Amekudzi-Kennedy elected to National Academy of Construction

Professor Adjo Amekudzi-Kennedy

Adjo Amekudzi-Kennedy has joined the ranks of the nation’s most distinguished engineering and construction professionals as one of the newest members of the National Academy of Construction.

Election to the academy is reserved for exceptional leaders who represent all sectors of the built environment and whose careers have made a significant impact on the construction industry. The 2019 class includes 39 new members considered from more than 300 industry leaders.

“I am excited and honored to have been elected to the academy,” Amekudzi-Kennedy said.  “This is a distinguished group of leaders who have made, and continue to make, extraordinary contributions to the engineering and construction industry. I am especially pleased to join the academy and continue to work with others on infrastructure issues that improve the quality of life of communities, advance the nation’s economy, and protect the natural environment.”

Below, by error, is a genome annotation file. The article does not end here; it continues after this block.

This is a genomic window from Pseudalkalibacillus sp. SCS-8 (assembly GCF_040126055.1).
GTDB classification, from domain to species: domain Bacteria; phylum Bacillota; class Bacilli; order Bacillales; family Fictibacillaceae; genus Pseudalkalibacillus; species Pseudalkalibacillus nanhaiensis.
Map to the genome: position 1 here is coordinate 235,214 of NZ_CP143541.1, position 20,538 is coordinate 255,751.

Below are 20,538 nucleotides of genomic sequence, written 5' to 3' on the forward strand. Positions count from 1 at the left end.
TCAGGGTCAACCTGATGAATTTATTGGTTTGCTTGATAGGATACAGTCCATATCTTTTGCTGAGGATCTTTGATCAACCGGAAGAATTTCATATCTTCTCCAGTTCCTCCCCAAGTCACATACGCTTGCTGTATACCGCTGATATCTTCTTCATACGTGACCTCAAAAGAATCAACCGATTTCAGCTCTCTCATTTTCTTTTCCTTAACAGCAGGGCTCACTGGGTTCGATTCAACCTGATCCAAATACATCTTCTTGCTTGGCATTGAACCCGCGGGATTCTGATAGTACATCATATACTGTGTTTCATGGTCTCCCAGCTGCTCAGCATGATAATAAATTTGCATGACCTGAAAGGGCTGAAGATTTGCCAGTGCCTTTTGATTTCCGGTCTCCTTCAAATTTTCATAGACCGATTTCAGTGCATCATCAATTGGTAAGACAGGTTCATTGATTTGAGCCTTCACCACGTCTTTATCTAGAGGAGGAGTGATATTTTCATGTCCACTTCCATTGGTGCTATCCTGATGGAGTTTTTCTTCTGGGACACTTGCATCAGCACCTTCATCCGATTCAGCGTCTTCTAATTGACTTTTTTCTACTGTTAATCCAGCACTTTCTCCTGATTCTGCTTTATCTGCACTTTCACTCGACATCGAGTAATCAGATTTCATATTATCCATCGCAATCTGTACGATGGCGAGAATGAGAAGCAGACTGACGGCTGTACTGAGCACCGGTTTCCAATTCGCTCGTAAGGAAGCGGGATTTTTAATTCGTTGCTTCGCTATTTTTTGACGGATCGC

Amekudzi-Kennedy is a professor in the School of Civil and Environmental Engineering and the School’s associate chair for global engineering leadership and entrepreneurship. She is an internationally recognized authority on infrastructure and sustainable development.  The academy recognized her leadership in complex infrastructure systems engineering, focused on the integrated built, natural, and social environment, to improve decision making for sustainable development.

Her research has found and continues to find applications in infrastructure planning, evaluation, renewal and reporting, and in undergraduate and graduate education.

Amekudzi-Kennedy also was elected a fellow of the American Society of Civil Engineers in 2018 and is co-founder of Georgia Tech’s global engineering leadership minor. She joins civil engineering alumni William Calhoun and Leo Vecellio as members of the academy as well as alumnus and Georgia Tech President Emeritus G. Wayne Clough.

 ”I am grateful for several mentors, colleagues and students over the years who have been invaluable in my development as a scholar, educator and professional,” she said.